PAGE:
I will use the example of my daughter not studying for her university exams, since that is what worries me at the moment. I see that she spends a lot of time on Facebook instead of studying. I tell her something about this and we have an argument that causes her to leave the room. I’m left with an underlying sense of uneasiness and I’m not sure why. So I pay attention to what I have been thinking and see that I am thinking that she will not graduate from college, that she will never get a good job or be financially independent, and that her options in her life will be limited. And more I am thinking that this is because I am a lousy mother and I have not instilled the proper study habits in him.

So what can I do? I simply have to notice the thoughts I am having, without judging them, and then ask myself what is really true about this situation. What is the plain, unadorned truth at the time? What is really true is that I don’t know what his life will be like in the future, and I certainly don’t know what his life will be like in relation to this particular exam.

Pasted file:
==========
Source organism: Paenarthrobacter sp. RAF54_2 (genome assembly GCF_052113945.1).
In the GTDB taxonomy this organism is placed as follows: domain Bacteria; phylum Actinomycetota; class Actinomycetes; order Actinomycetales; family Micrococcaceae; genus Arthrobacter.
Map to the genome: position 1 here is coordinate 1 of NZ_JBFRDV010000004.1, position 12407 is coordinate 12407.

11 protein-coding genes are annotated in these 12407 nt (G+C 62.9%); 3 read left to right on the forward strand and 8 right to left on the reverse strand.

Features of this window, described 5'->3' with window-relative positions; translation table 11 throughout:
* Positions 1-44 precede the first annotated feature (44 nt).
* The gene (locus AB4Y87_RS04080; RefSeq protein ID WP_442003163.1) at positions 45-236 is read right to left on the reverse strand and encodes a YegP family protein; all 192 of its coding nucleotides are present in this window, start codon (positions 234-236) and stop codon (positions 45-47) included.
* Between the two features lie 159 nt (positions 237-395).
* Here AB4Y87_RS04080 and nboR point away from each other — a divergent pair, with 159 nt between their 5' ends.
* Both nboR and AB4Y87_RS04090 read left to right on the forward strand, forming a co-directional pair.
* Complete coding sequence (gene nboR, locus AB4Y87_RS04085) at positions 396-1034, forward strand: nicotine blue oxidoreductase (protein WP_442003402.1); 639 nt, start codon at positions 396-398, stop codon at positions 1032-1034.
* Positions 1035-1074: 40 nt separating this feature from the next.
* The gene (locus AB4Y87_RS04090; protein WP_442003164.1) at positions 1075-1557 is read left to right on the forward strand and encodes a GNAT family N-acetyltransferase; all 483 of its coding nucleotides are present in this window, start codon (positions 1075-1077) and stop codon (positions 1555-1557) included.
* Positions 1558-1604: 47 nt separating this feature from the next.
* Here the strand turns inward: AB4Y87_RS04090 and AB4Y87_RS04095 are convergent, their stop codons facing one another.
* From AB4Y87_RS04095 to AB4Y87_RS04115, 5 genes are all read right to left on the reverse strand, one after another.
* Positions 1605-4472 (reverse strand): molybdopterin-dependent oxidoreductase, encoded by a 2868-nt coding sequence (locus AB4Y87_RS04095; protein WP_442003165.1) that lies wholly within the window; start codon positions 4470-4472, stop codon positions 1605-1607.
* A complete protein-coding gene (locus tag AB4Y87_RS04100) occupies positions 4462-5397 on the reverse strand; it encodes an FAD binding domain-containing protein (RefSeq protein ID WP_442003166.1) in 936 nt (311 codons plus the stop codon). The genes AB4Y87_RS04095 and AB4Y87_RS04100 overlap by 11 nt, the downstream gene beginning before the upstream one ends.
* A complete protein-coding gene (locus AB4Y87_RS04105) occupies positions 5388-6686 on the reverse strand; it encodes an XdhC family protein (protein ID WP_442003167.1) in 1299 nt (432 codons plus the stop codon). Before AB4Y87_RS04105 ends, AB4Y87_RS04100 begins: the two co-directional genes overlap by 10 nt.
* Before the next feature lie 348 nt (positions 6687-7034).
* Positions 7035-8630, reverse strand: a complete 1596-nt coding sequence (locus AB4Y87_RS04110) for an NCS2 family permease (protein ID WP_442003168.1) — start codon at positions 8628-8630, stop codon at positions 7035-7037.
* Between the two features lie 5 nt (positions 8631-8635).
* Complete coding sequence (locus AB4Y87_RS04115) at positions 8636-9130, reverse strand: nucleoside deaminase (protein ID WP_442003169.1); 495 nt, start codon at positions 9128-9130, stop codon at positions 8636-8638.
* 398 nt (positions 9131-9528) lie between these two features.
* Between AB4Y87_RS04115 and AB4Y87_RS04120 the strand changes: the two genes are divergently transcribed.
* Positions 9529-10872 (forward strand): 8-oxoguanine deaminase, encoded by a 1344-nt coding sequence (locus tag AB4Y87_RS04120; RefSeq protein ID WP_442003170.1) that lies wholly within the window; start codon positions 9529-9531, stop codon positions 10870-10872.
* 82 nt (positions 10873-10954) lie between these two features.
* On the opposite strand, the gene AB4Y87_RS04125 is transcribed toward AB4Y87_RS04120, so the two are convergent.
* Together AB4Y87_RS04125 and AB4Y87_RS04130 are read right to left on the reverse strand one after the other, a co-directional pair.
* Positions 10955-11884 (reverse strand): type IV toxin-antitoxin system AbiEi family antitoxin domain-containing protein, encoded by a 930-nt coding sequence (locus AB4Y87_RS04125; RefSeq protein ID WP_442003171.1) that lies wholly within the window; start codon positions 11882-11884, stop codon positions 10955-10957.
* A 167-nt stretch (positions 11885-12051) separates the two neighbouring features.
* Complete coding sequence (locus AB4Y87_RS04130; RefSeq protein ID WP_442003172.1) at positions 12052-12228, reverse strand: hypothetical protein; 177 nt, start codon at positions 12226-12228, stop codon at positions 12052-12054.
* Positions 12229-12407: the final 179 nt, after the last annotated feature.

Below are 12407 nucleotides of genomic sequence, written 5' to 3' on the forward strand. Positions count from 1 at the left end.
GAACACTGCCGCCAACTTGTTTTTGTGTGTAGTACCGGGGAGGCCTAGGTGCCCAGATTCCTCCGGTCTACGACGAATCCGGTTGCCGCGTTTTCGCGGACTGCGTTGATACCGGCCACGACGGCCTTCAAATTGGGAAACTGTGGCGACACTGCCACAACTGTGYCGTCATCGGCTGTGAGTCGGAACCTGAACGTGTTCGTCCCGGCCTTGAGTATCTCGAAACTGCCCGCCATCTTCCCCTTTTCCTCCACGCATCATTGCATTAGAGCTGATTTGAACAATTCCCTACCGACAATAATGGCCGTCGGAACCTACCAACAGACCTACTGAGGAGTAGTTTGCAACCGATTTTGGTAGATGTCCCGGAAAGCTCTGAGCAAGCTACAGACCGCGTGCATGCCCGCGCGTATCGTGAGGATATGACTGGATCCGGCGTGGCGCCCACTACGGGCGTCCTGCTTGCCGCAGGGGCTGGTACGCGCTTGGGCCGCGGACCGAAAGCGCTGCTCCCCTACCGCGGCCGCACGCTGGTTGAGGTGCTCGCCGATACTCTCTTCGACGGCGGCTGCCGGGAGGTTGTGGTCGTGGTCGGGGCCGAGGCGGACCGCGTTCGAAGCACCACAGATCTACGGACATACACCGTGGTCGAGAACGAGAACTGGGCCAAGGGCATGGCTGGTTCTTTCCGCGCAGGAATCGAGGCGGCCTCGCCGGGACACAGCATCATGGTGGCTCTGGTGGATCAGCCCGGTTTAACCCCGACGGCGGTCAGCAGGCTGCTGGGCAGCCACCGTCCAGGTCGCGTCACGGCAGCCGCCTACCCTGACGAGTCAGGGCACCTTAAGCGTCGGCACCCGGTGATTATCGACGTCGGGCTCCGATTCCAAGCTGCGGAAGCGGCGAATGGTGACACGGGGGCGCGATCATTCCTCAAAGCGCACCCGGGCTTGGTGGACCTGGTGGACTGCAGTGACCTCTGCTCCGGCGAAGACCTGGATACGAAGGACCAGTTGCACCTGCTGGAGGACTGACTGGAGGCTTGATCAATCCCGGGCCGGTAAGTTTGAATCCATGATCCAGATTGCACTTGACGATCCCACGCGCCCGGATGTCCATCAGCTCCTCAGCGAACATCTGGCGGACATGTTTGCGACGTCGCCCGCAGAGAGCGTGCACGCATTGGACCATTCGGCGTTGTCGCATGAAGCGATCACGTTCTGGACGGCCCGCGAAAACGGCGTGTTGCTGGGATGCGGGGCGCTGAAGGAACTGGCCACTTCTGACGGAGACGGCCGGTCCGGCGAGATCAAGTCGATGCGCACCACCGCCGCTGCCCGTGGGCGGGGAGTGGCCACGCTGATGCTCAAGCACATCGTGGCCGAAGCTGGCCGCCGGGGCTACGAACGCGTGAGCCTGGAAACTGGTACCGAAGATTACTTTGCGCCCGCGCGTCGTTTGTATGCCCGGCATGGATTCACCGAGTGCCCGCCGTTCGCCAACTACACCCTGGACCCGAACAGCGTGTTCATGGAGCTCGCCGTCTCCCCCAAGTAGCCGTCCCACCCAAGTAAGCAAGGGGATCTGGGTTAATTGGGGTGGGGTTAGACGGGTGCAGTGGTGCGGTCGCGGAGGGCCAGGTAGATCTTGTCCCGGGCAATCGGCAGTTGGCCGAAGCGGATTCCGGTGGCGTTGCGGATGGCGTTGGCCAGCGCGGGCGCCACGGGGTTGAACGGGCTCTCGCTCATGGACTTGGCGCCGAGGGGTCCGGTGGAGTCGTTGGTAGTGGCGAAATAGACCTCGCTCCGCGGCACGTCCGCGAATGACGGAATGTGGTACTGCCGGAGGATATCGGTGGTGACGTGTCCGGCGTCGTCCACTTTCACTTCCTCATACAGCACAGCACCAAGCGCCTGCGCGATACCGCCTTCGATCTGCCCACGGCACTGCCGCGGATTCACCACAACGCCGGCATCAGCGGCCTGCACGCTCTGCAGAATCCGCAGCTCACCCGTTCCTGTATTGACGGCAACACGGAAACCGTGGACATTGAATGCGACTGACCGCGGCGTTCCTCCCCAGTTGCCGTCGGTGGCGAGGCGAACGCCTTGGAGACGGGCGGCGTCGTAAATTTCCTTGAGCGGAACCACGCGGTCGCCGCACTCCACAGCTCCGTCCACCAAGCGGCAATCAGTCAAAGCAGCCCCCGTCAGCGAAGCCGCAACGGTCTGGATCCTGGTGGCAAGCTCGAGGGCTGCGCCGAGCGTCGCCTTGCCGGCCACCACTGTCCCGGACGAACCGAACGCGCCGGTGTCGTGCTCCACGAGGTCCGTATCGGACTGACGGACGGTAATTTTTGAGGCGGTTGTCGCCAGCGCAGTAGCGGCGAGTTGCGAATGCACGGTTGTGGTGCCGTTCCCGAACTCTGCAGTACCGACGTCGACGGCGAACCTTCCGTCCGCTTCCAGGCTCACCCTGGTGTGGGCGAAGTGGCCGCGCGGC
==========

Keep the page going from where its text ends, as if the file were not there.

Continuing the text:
Hanging out in the unknown:

Turns out this is the hardest place to be; For all of us. Although we cannot see the future, it seems that we are programmed to hate not knowing. I would rather assume (until I am examined) that my daughter will have a difficult time in life, than admit that I simply do not and cannot know what her life will be like in the future. And sure, you can tell, but actions have consequences and lead to results. And while this is true, there are so many circumstances in between that one can never really know what will happen in the future. We can’t know anything. So we make up stories in our minds that create fear and anxiety instead of being willing to be in the unknown. We do this, I think, because admitting that we don’t know requires a certain kind of abandon that is terrifying until we get used to it.

Letting go does not mean not acting: